A Lesson in Making a Pendleton Blanket

Did you know that about 50 percent of the weight off a sheep's back comes from dirt, sweat salts, oil, and grease? Neither did we. But if you work in woolens, this is basic training. Thanks to a start-to-finish account of the lengthy process that goes into preparing and weaving a classic Pendleton blanket, we now know that fact, in addition to other fascinating gems—like, despite the six-week manufacturing schedule, only 15 minutes goes into the actual weaving of a blanket. The rest of that time is devoted to cleaning, blending and dyeing the wool before it's spun into yarn.

In addition to sharing Pendleton's production process with the gang at Opening Ceremony, fifth-generation owner Charles B. Bishop offered up a fascinating history lesson on the heritage brand and its identifiably-patterned woolens. Besides just being inspired by the local Native American culture surrounding the Pendleton, Oregon-based mill, Bishop discusses the important and close relationship that the company has with the Native American community. "They are one of our first and most important customers," he adds.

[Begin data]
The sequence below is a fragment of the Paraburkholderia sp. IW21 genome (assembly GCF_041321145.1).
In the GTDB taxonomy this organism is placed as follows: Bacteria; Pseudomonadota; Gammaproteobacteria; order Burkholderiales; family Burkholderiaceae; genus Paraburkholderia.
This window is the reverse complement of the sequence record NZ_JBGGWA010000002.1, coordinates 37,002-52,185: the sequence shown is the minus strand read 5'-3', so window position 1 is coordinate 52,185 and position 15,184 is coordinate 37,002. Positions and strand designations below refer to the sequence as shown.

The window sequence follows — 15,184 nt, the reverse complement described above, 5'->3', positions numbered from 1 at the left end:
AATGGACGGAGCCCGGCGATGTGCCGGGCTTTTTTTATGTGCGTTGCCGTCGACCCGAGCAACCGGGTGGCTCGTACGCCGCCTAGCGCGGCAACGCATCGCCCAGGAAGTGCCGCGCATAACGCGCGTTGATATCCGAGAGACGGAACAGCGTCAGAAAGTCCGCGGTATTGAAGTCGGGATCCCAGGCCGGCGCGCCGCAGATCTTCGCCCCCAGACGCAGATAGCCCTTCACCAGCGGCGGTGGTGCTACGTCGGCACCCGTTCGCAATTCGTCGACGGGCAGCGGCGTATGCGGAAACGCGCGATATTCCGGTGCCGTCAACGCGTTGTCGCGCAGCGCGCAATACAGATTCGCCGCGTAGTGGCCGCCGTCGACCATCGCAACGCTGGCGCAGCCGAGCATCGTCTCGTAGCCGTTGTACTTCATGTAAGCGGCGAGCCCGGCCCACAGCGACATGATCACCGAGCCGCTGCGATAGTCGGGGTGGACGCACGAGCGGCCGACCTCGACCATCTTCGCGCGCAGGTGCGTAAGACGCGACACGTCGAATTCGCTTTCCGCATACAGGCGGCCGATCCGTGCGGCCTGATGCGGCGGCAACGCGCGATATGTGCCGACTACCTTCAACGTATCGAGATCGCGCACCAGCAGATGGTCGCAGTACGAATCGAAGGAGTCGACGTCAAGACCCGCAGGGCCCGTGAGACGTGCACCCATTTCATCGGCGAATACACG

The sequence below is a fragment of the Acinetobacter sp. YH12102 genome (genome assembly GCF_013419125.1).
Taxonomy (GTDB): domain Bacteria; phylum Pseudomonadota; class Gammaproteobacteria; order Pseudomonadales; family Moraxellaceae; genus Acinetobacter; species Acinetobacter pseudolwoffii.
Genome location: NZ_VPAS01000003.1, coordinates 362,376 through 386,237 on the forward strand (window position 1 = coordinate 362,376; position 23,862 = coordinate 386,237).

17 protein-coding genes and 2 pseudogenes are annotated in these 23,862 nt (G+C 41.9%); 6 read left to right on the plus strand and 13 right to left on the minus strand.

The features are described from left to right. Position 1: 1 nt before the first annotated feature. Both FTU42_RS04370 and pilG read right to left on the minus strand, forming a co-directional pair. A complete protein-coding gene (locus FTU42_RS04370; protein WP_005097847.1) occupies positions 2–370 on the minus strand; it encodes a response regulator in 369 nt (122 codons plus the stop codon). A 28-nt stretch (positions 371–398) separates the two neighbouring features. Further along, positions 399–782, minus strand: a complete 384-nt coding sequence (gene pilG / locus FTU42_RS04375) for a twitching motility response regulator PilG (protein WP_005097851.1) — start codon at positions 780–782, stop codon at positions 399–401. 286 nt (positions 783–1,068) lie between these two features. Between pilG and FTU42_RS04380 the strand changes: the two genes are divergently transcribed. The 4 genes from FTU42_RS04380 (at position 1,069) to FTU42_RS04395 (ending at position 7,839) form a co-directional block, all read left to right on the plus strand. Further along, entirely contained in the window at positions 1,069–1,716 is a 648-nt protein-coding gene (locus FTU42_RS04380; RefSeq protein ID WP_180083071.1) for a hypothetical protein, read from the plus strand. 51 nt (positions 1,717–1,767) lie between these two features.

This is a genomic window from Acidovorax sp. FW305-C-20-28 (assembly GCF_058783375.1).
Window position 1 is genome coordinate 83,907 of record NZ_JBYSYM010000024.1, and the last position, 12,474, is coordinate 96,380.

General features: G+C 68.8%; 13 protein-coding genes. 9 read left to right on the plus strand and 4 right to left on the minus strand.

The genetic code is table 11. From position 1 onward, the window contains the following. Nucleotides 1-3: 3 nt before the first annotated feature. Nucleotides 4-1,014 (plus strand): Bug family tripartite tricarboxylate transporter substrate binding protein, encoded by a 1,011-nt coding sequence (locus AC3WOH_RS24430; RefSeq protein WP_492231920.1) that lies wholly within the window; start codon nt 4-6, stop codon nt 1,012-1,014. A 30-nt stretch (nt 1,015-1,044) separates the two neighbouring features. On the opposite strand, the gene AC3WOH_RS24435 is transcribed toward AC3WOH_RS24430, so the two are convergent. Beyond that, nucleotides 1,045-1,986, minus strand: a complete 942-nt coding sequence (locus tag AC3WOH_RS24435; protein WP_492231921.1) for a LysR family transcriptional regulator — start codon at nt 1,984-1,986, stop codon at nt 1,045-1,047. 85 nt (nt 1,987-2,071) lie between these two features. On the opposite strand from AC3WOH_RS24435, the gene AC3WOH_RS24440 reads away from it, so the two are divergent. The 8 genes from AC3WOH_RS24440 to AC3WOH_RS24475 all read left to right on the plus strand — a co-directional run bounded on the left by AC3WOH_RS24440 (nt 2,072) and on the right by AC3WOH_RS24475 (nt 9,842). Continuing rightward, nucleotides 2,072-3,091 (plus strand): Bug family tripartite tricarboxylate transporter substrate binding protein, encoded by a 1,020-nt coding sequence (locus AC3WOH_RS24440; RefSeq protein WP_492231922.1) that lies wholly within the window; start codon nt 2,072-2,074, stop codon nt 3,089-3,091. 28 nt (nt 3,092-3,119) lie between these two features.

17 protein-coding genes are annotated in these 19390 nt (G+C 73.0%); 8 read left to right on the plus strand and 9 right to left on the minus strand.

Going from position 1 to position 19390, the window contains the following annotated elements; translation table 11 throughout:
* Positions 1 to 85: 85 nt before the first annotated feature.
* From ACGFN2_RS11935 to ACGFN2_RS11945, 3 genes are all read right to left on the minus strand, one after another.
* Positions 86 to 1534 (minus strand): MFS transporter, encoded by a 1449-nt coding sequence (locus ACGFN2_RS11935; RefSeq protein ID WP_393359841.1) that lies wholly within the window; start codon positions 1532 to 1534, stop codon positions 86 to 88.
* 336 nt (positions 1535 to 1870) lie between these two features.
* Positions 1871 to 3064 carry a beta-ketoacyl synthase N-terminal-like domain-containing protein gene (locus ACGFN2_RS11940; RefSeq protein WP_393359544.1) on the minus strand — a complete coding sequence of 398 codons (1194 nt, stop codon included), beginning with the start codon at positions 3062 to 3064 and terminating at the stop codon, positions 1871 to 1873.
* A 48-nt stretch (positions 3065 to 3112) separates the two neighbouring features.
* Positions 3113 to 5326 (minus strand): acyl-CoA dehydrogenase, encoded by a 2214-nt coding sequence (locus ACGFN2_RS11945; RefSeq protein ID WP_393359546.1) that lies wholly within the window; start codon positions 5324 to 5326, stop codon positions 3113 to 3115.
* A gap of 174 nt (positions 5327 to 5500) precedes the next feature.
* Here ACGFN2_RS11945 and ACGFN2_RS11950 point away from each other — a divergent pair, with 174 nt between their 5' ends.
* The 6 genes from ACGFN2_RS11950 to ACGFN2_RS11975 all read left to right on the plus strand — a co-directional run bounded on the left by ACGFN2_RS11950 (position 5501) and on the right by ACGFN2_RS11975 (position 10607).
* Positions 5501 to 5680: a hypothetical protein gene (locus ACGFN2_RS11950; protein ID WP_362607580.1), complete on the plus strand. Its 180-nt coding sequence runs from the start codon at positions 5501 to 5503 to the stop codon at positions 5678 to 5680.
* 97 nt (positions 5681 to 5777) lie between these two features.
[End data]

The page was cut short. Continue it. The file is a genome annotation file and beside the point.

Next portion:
You gotta hand it to Opening Ceremony. Not only has the retailer cultivated a loyal fan base consisting of some of New York's best-dressed cool kids, but they also support the brands they carry in ways that go above and beyond promotional partnerships. By casting a light on the people, histories, and production methods behind their hipper-than-hip wares, they're dressing and schooling their customers at the same time (that said, maybe if our history teachers had shown up wearing OC togs, we would have paid more attention in class).

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